Researchers at the University of Illinois (U of I) have identified a new method of synthesising a wide range of medicines using a small number of building blocks.
Thousands of compounds in a class known as polyenes – many of which could be used to develop new drugs – can be constructed simply and economically from a dozen different building blocks.
"We want to understand how these molecules work, and synthesis is a very powerful engine to drive experiments that enable understanding," said Martin Burke, a chemistry professor at the U of I and the Howard Hughes Medical Institute. "We think this is a really powerful road map for getting there."
One simple reaction is used to bind the chemical building blocks, in the same way in which plastic building blocks fit together because they have a simple connector. Scientists thus have greater freedom to construct molecules that may be difficult to extract from their natural source or to synthesise in a laboratory.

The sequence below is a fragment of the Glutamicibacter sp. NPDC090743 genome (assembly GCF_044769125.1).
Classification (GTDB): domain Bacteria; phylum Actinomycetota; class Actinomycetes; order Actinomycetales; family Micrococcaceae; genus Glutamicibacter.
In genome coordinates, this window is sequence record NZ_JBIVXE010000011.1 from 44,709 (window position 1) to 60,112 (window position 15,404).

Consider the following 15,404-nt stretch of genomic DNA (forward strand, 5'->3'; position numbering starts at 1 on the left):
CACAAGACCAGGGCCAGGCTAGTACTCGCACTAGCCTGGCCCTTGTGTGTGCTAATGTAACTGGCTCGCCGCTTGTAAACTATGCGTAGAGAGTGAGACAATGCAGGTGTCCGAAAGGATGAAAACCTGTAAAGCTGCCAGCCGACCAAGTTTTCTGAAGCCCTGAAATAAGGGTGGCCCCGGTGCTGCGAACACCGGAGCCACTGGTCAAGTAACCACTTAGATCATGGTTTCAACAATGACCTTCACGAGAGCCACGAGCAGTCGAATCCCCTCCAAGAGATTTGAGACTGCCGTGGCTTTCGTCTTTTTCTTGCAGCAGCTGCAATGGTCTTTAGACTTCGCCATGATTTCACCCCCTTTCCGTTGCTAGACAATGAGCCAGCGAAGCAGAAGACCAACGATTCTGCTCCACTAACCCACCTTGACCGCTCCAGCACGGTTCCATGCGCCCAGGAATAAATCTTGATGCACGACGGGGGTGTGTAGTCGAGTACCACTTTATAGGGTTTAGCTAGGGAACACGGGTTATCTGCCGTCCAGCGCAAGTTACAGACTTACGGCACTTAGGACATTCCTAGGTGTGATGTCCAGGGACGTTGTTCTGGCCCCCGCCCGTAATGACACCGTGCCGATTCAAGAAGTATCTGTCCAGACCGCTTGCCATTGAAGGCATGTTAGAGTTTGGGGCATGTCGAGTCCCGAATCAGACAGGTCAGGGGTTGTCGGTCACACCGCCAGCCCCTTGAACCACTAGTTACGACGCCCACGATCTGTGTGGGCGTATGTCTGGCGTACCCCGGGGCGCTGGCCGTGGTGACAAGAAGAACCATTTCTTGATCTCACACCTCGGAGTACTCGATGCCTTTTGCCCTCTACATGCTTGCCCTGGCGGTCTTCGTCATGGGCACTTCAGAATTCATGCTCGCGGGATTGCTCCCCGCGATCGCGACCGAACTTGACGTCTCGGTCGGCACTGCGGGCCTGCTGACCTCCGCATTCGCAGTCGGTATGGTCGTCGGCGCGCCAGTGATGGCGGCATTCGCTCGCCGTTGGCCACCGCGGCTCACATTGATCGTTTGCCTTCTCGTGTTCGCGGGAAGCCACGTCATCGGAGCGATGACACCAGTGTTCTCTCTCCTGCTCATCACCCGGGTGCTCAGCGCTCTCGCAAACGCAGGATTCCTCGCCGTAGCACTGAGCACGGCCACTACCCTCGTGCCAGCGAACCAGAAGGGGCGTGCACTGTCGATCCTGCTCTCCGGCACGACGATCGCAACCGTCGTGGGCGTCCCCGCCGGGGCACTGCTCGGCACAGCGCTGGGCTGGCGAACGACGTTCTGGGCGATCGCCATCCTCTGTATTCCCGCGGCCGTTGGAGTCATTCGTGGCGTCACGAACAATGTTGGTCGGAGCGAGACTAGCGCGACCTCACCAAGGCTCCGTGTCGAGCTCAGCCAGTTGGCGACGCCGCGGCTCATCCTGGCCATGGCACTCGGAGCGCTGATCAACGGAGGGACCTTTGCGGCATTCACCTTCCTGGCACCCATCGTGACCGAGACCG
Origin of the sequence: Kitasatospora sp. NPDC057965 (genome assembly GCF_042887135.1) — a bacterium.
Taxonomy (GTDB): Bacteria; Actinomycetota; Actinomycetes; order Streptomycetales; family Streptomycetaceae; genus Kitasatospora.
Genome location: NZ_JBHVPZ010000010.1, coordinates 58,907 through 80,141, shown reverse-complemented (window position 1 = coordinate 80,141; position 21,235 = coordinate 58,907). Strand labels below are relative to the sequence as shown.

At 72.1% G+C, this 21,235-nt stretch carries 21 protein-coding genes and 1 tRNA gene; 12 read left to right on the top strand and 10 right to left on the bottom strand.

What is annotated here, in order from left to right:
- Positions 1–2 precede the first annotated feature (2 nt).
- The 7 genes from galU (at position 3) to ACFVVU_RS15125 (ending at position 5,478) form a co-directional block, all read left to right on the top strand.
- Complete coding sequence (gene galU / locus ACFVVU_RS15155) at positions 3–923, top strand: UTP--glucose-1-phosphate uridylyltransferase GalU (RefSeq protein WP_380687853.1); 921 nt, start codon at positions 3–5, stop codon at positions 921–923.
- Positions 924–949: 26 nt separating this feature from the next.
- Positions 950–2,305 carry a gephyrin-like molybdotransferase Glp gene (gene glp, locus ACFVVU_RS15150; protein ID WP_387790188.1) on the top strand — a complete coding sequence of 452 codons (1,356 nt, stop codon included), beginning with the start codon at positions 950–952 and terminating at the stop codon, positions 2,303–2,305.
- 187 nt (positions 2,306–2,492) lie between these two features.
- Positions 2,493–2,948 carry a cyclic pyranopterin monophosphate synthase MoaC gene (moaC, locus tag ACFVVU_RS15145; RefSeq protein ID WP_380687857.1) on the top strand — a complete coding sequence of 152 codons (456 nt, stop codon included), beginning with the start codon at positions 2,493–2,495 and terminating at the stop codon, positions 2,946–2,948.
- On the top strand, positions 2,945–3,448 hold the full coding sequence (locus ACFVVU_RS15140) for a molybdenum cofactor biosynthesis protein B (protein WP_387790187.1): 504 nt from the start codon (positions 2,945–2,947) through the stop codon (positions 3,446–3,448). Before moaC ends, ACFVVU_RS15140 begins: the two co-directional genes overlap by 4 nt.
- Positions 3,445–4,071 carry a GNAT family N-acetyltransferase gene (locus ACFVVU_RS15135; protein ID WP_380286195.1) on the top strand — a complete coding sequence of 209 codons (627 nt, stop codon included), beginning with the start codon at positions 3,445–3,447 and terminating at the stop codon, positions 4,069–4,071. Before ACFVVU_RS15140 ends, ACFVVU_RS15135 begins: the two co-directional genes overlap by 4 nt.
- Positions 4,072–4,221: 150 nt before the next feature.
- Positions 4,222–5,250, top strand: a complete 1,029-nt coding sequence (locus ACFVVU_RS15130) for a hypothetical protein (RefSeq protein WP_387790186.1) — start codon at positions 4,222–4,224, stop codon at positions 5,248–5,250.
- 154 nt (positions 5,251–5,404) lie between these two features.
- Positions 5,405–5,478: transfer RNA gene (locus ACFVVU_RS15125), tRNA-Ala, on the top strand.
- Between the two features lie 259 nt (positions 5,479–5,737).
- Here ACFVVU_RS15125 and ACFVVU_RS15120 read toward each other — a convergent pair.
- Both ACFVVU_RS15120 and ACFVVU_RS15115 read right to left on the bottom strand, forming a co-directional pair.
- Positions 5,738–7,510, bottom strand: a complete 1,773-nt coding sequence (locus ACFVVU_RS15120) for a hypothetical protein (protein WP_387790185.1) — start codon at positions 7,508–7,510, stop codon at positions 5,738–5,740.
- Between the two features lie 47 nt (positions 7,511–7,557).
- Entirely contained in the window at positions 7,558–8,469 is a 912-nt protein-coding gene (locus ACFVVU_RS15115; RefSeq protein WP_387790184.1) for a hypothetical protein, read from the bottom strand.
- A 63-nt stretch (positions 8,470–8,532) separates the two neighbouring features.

Researchers are able to omit or substitute parts of substances in order to create products that may have therapeutic potential.
Recently, Professor Burke's group synthesised a derivative of the anti-fungal medication amphotericin and gained an insight into how this clinically vital but highly toxic medicine works. They were also able to create a derivative which is an effective fungicide but is nontoxic to human cells.
The team moved on to focus on polyenes and discovered that many elements are common across numerous compounds. They calculated that more than three-quarters of all natural polyene frameworks could be made with only 12 different blocks.
In order to demonstrate their findings, they synthesised a number of compounds representing a wide variety of polyene molecules using only the dozen designated building blocks.
It is hoped that the identification of the building blocks and their widespread availability will lead to a greater understanding of polyene natural products and their potential as pharmaceuticals, particularly compounds that have hitherto proved to be too costly or time-consuming to make.